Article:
Football legend Gary Ablett Senior has filed a lawsuit against the AFL and former clubs Geelong and Hawthorn over physical trauma caused by concussions during his career.

Ablett snr played 248 AFL games, booting 1031 total goals to become the sixth-highest goal scorer in league history and one of the best to ever play.

But, as the 61-year-old's lawyer Michel Margalit claims, those games came at the cost of physical and mental well-being.

"He really struggles on a daily basis," Margalit told The Age.

"It is very typical symptomatology you see from players, or athletes, who suffer these concussion-related injuries around the world.

"There is everything from memory loss to being unable to work and many other symptoms."

The AFL Great's legal team have said that he undertook scans last year that revealed brain damage.

Allegedly unable to work due to his condition, Ablett snr seeking damages, interests, and costs from his former clubs and the league.

It is claimed that he is unable to fund his medical treatment.

"One of the biggest challenges for Gary is he very much is left without the means and ability to fund the care he now requires, given his condition," said injury lawyer Margalit.

"This is really why he's been forced, in a sense, to bring the claim; to be able to afford both the medical expenses and medical care he requires — and those costs will only continue to increase."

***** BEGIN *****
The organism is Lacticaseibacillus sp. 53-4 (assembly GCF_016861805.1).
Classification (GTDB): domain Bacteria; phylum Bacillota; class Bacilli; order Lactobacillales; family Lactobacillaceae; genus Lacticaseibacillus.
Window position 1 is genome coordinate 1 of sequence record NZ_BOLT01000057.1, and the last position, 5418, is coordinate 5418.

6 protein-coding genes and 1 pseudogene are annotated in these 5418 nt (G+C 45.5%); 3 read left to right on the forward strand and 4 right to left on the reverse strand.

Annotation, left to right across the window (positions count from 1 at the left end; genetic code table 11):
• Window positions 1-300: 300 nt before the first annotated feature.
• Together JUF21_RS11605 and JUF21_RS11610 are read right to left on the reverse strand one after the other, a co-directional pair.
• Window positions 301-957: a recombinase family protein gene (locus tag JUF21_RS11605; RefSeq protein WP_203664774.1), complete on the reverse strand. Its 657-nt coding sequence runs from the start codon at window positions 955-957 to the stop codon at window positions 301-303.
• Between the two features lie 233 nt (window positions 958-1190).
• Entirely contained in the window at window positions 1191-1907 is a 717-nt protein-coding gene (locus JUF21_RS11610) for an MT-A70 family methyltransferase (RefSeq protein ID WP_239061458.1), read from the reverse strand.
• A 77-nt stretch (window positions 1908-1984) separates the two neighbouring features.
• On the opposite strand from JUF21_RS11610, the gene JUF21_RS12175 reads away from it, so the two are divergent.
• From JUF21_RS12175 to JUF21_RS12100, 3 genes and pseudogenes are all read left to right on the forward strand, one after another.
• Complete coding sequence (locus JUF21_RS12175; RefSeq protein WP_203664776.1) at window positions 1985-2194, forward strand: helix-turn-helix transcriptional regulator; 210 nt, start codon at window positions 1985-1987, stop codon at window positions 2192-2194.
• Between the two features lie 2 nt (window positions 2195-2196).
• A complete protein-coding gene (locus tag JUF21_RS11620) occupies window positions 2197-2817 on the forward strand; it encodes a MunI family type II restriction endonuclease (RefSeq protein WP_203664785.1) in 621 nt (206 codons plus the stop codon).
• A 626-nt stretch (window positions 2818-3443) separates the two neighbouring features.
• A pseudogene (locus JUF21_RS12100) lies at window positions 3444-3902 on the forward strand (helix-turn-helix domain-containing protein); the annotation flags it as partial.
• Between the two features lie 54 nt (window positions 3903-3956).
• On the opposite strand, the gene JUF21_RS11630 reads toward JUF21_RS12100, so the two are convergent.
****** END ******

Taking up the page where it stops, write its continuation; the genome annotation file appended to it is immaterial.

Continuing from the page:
Ablett Senior played just one season with the Hawks, and 13 with Geelong, believing he was concussed "eight or nine times" during his career.

Speaking to The Herald Sun earlier this year, the 61-year-old provided details on his condition.

"I told him of my concerns and Peter helped organise a MEG scan that American Military use. It showed I have significant structural and functional brain damage," Ablett snr said.

"I've since been seeing a psychiatrist named Dr John Perica once a month and receiving some new medical treatment that's been helping reduce the headaches and improving my mood."

This legal action is one of three ongoing battles with the AFL's concussion policy.

A class action, signed by around 60 former players, is seeking compensation for the trauma and medical expenses caused by concussion.

Former premiership Bulldog Liam Picken, like Ablett snr, is also suing the league and his old club over ongoing health issues linked to concussion.